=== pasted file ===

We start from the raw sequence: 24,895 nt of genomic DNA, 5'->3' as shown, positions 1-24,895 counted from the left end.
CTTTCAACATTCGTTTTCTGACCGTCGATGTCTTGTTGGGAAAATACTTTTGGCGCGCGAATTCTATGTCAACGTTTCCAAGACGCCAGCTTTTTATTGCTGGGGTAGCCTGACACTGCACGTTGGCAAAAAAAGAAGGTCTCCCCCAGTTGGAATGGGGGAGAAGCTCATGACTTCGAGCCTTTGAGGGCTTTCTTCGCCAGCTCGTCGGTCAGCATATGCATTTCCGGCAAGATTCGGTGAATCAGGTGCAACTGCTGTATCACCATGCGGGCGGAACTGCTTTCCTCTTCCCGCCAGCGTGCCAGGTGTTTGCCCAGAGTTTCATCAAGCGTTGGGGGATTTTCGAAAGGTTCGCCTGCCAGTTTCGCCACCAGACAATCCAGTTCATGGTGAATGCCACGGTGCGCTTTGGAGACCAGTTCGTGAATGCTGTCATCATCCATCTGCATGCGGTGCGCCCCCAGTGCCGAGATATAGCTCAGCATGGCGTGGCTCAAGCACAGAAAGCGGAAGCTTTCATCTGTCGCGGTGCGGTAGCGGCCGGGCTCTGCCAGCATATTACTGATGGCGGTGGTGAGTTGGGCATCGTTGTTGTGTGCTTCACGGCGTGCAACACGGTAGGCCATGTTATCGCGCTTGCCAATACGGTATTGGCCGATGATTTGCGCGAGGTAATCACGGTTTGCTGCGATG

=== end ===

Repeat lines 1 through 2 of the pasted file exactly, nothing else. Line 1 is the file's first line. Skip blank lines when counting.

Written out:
We start from the raw sequence: 24,895 nt of genomic DNA, 5'->3' as shown, positions 1-24,895 counted from the left end.
CTTTCAACATTCGTTTTCTGACCGTCGATGTCTTGTTGGGAAAATACTTTTGGCGCGCGAATTCTATGTCAACGTTTCCAAGACGCCAGCTTTTTATTGCTGGGGTAGCCTGACACTGCACGTTGGCAAAAAAAGAAGGTCTCCCCCAGTTGGAATGGGGGAGAAGCTCATGACTTCGAGCCTTTGAGGGCTTTCTTCGCCAGCTCGTCGGTCAGCATATGCATTTCCGGCAAGATTCGGTGAATCAGGTGCAACTGCTGTATCACCATGCGGGCGGAACTGCTTTCCTCTTCCCGCCAGCGTGCCAGGTGTTTGCCCAGAGTTTCATCAAGCGTTGGGGGATTTTCGAAAGGTTCGCCTGCCAGTTTCGCCACCAGACAATCCAGTTCATGGTGAATGCCACGGTGCGCTTTGGAGACCAGTTCGTGAATGCTGTCATCATCCATCTGCATGCGGTGCGCCCCCAGTGCCGAGATATAGCTCAGCATGGCGTGGCTCAAGCACAGAAAGCGGAAGCTTTCATCTGTCGCGGTGCGGTAGCGGCCGGGCTCTGCCAGCATATTACTGATGGCGGTGGTGAGTTGGGCATCGTTGTTGTGTGCTTCACGGCGTGCAACACGGTAGGCCATGTTATCGCGCTTGCCAATACGGTATTGGCCGATGATTTGCGCGAGGTAATCACGGTTTGCTGCGATG